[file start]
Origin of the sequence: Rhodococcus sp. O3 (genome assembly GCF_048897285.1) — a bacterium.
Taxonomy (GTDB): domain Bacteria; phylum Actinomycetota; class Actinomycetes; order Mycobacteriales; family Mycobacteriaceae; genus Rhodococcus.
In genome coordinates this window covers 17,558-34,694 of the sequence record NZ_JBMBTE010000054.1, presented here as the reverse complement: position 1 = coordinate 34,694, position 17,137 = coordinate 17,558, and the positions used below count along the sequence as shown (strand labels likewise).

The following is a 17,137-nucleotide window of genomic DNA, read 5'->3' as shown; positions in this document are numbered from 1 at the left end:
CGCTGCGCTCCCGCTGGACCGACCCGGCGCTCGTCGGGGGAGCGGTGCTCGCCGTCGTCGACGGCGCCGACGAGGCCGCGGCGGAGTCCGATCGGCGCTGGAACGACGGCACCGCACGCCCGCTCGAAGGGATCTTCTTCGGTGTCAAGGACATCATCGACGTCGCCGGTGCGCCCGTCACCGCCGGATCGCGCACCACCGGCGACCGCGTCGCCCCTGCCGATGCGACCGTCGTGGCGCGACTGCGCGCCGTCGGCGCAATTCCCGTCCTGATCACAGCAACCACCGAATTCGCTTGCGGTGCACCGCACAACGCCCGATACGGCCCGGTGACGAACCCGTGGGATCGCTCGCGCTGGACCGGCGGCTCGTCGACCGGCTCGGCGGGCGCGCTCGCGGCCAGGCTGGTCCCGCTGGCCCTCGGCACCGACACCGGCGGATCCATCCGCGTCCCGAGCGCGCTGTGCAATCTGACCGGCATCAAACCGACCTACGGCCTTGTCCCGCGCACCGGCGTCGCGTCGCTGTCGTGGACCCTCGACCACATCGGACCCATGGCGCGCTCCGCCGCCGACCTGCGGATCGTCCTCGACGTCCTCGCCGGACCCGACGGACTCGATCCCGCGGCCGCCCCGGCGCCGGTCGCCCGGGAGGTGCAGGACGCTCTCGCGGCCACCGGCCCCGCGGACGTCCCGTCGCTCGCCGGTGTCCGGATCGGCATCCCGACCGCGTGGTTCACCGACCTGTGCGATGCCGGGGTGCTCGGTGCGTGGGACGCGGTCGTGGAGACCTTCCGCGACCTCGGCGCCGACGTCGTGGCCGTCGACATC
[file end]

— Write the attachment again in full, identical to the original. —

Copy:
Origin of the sequence: Rhodococcus sp. O3 (genome assembly GCF_048897285.1) — a bacterium.
Taxonomy (GTDB): domain Bacteria; phylum Actinomycetota; class Actinomycetes; order Mycobacteriales; family Mycobacteriaceae; genus Rhodococcus.
In genome coordinates this window covers 17,558-34,694 of the sequence record NZ_JBMBTE010000054.1, presented here as the reverse complement: position 1 = coordinate 34,694, position 17,137 = coordinate 17,558, and the positions used below count along the sequence as shown (strand labels likewise).

The following is a 17,137-nucleotide window of genomic DNA, read 5'->3' as shown; positions in this document are numbered from 1 at the left end:
CGCTGCGCTCCCGCTGGACCGACCCGGCGCTCGTCGGGGGAGCGGTGCTCGCCGTCGTCGACGGCGCCGACGAGGCCGCGGCGGAGTCCGATCGGCGCTGGAACGACGGCACCGCACGCCCGCTCGAAGGGATCTTCTTCGGTGTCAAGGACATCATCGACGTCGCCGGTGCGCCCGTCACCGCCGGATCGCGCACCACCGGCGACCGCGTCGCCCCTGCCGATGCGACCGTCGTGGCGCGACTGCGCGCCGTCGGCGCAATTCCCGTCCTGATCACAGCAACCACCGAATTCGCTTGCGGTGCACCGCACAACGCCCGATACGGCCCGGTGACGAACCCGTGGGATCGCTCGCGCTGGACCGGCGGCTCGTCGACCGGCTCGGCGGGCGCGCTCGCGGCCAGGCTGGTCCCGCTGGCCCTCGGCACCGACACCGGCGGATCCATCCGCGTCCCGAGCGCGCTGTGCAATCTGACCGGCATCAAACCGACCTACGGCCTTGTCCCGCGCACCGGCGTCGCGTCGCTGTCGTGGACCCTCGACCACATCGGACCCATGGCGCGCTCCGCCGCCGACCTGCGGATCGTCCTCGACGTCCTCGCCGGACCCGACGGACTCGATCCCGCGGCCGCCCCGGCGCCGGTCGCCCGGGAGGTGCAGGACGCTCTCGCGGCCACCGGCCCCGCGGACGTCCCGTCGCTCGCCGGTGTCCGGATCGGCATCCCGACCGCGTGGTTCACCGACCTGTGCGATGCCGGGGTGCTCGGTGCGTGGGACGCGGTCGTGGAGACCTTCCGCGACCTCGGCGCCGACGTCGTGGCCGTCGACATC